Basics of Beer Crafting

Brewing beer is part science and part art. There are so many variables that can affect the outcome, but brewing basics remain consistent, and they form a foundation for creating an endless array of delicious beer styles that meld modern innovation with reverence for traditional brewing techniques and ingredients.

The four main elements of all beer are water, malt, hops and yeast. Malt adds sweetness and color, hops add bitterness and aroma, and yeast converts the sugars to alcohol and carbon dioxide. By blending these ingredients into a unique recipe, brewers create beer that has a wide variety of flavors and finishes.

Whether you are all-grain or extract brewing, mashing involves steeping cracked grains in warm water in a vessel called a “Mash Tun.” This process allows enzymes to break down complex starches into simpler sugars that can be turned into alcohol. Once the mashing is complete, the mash is “rinsed” with new warm water called sparge to rinse out the sugars that were not converted. This process is known as wort extraction, and it helps control key factors such as body, flavor and palate fullness of the final beer.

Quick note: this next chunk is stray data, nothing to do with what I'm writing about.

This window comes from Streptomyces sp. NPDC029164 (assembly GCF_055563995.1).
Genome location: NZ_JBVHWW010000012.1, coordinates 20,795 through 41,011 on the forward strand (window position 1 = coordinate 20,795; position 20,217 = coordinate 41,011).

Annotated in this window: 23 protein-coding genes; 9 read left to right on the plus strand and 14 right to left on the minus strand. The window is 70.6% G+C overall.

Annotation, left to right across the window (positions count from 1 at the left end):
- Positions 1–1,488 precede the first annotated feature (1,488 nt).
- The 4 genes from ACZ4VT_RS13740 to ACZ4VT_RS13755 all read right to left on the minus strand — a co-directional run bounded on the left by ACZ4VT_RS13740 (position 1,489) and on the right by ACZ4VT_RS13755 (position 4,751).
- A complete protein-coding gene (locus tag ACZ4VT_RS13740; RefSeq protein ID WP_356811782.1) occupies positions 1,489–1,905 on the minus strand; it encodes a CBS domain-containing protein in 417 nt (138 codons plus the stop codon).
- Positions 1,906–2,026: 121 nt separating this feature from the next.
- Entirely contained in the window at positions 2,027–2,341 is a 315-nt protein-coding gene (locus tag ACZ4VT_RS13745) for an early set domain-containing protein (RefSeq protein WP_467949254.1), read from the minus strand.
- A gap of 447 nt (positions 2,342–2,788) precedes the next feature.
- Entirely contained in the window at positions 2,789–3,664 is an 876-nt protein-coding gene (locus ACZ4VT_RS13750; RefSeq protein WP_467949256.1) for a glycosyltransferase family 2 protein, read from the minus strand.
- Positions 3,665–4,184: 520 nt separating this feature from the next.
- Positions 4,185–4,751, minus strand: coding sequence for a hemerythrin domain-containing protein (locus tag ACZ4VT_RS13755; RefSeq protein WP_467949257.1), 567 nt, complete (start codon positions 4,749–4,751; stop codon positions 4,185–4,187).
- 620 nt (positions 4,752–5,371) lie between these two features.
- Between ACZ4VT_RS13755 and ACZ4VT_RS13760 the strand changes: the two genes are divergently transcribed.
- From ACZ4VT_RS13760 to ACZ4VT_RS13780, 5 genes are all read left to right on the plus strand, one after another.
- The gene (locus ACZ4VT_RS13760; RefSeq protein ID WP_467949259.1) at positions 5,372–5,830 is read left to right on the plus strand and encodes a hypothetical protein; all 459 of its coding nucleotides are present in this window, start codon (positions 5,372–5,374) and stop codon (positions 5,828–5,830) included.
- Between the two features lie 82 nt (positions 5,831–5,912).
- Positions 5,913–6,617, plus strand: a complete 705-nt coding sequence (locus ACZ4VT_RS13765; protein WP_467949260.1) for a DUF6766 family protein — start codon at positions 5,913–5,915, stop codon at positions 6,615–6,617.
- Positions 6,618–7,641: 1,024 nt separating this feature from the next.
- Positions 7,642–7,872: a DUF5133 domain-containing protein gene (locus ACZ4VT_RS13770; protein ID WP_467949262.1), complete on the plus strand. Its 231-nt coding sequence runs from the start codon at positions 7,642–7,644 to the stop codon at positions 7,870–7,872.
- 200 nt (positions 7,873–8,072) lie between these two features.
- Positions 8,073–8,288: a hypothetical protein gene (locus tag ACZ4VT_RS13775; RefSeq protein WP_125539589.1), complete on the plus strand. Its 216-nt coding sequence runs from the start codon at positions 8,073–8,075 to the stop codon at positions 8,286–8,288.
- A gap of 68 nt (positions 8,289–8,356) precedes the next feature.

Once the wort is prepared, it’s boiled and added to the hops for bittering. Then the boil is cooled to an ideal temperature for fermentation, and the yeast is added. Fermentation takes a couple of weeks, during which the beer changes its taste and character. After the fermentation period, the beer is kegged or bottled for distribution and consumption.